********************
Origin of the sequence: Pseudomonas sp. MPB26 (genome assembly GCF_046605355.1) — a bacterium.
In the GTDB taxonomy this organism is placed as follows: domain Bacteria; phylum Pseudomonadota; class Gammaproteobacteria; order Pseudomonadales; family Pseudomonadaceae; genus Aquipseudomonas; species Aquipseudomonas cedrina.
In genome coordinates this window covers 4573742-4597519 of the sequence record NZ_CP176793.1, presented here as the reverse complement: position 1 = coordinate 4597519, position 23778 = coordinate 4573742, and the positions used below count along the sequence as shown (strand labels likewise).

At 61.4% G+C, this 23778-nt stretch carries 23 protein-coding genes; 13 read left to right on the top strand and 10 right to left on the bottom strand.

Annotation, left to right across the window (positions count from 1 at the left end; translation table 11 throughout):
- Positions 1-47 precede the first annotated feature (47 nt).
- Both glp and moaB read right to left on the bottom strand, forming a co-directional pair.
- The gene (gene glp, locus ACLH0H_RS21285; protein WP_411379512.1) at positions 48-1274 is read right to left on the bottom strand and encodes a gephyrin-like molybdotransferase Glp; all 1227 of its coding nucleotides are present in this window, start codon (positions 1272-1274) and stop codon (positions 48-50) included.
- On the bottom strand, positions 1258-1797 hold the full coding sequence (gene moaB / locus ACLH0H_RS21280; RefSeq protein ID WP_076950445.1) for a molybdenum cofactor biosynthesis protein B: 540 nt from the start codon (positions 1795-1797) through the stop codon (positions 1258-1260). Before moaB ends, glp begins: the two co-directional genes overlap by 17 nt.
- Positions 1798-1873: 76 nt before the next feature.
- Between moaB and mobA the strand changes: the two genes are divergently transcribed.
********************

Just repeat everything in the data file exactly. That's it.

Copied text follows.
Origin of the sequence: Pseudomonas sp. MPB26 (genome assembly GCF_046605355.1) — a bacterium.
In the GTDB taxonomy this organism is placed as follows: domain Bacteria; phylum Pseudomonadota; class Gammaproteobacteria; order Pseudomonadales; family Pseudomonadaceae; genus Aquipseudomonas; species Aquipseudomonas cedrina.
In genome coordinates this window covers 4573742-4597519 of the sequence record NZ_CP176793.1, presented here as the reverse complement: position 1 = coordinate 4597519, position 23778 = coordinate 4573742, and the positions used below count along the sequence as shown (strand labels likewise).

At 61.4% G+C, this 23778-nt stretch carries 23 protein-coding genes; 13 read left to right on the top strand and 10 right to left on the bottom strand.

Annotation, left to right across the window (positions count from 1 at the left end; translation table 11 throughout):
- Positions 1-47 precede the first annotated feature (47 nt).
- Both glp and moaB read right to left on the bottom strand, forming a co-directional pair.
- The gene (gene glp, locus ACLH0H_RS21285; protein WP_411379512.1) at positions 48-1274 is read right to left on the bottom strand and encodes a gephyrin-like molybdotransferase Glp; all 1227 of its coding nucleotides are present in this window, start codon (positions 1272-1274) and stop codon (positions 48-50) included.
- On the bottom strand, positions 1258-1797 hold the full coding sequence (gene moaB / locus ACLH0H_RS21280; RefSeq protein ID WP_076950445.1) for a molybdenum cofactor biosynthesis protein B: 540 nt from the start codon (positions 1795-1797) through the stop codon (positions 1258-1260). Before moaB ends, glp begins: the two co-directional genes overlap by 17 nt.
- Positions 1798-1873: 76 nt before the next feature.
- Between moaB and mobA the strand changes: the two genes are divergently transcribed.